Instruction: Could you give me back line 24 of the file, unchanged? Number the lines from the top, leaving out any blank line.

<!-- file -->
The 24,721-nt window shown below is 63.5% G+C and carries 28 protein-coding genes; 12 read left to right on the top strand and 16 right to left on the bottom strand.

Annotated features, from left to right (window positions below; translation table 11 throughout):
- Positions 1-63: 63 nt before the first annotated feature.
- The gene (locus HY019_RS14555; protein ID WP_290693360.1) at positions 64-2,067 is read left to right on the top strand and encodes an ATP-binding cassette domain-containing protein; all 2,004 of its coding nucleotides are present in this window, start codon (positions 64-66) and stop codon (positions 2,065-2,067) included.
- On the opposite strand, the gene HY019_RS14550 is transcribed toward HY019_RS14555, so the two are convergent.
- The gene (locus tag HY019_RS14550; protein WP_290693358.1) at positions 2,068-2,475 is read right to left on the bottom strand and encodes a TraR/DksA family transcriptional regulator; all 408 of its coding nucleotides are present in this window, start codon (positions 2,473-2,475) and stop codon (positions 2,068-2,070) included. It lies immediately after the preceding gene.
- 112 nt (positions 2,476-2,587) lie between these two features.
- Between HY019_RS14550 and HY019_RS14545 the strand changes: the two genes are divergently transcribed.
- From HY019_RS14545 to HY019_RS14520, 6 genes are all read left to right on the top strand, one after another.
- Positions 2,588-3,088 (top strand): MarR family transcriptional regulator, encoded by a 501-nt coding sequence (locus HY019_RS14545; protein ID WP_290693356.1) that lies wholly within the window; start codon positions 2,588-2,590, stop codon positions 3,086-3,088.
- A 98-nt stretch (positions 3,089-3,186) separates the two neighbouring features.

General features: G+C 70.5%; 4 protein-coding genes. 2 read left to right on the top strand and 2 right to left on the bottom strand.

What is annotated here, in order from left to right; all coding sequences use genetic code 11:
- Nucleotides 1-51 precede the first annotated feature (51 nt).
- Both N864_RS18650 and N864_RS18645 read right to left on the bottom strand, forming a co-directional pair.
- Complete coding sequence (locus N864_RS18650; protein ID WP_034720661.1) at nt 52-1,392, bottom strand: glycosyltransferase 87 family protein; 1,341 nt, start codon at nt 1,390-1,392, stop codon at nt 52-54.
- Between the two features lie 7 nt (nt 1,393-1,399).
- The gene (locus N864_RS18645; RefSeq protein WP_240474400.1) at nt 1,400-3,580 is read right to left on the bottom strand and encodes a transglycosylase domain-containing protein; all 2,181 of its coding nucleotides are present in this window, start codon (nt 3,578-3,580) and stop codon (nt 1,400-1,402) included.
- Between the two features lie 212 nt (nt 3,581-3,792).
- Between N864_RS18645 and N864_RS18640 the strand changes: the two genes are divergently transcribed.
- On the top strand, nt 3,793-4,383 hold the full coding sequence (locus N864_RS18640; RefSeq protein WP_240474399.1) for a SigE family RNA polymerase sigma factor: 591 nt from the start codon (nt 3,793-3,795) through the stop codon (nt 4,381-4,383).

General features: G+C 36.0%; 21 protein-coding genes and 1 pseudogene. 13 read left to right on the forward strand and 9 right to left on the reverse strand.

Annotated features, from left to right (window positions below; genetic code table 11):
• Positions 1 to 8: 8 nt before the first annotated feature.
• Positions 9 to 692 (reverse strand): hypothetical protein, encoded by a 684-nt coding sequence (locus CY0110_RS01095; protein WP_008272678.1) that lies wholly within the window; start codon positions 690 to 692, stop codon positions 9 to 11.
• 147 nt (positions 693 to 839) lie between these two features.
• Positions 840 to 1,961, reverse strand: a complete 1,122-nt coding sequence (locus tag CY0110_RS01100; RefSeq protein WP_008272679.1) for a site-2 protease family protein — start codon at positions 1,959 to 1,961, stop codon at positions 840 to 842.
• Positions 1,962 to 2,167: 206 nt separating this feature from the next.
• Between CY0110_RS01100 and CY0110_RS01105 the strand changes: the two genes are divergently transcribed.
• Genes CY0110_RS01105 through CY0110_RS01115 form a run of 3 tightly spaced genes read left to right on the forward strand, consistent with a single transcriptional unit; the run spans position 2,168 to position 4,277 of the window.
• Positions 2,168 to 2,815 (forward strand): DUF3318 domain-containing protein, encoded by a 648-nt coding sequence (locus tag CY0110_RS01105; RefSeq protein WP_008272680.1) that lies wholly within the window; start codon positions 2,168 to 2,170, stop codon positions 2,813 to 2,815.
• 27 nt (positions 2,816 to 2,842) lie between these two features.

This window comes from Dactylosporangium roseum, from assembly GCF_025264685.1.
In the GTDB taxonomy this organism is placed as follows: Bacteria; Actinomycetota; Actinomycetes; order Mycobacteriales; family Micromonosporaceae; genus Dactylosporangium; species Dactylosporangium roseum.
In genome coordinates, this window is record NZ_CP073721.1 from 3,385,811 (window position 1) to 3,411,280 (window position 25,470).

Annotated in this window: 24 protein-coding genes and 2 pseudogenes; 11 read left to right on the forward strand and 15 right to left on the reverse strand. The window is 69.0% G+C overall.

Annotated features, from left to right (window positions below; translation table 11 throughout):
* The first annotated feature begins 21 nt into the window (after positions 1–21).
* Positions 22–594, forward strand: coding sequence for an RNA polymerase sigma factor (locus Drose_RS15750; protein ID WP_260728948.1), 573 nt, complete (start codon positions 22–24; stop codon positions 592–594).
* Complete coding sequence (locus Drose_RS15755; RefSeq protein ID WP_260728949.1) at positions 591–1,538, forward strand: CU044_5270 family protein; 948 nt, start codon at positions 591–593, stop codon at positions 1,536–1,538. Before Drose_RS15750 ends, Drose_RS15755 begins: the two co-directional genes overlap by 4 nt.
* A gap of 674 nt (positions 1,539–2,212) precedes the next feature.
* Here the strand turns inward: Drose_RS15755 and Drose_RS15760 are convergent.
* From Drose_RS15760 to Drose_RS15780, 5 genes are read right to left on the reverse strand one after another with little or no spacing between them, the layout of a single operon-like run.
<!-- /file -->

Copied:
• Positions 1 to 8: 8 nt before the first annotated feature.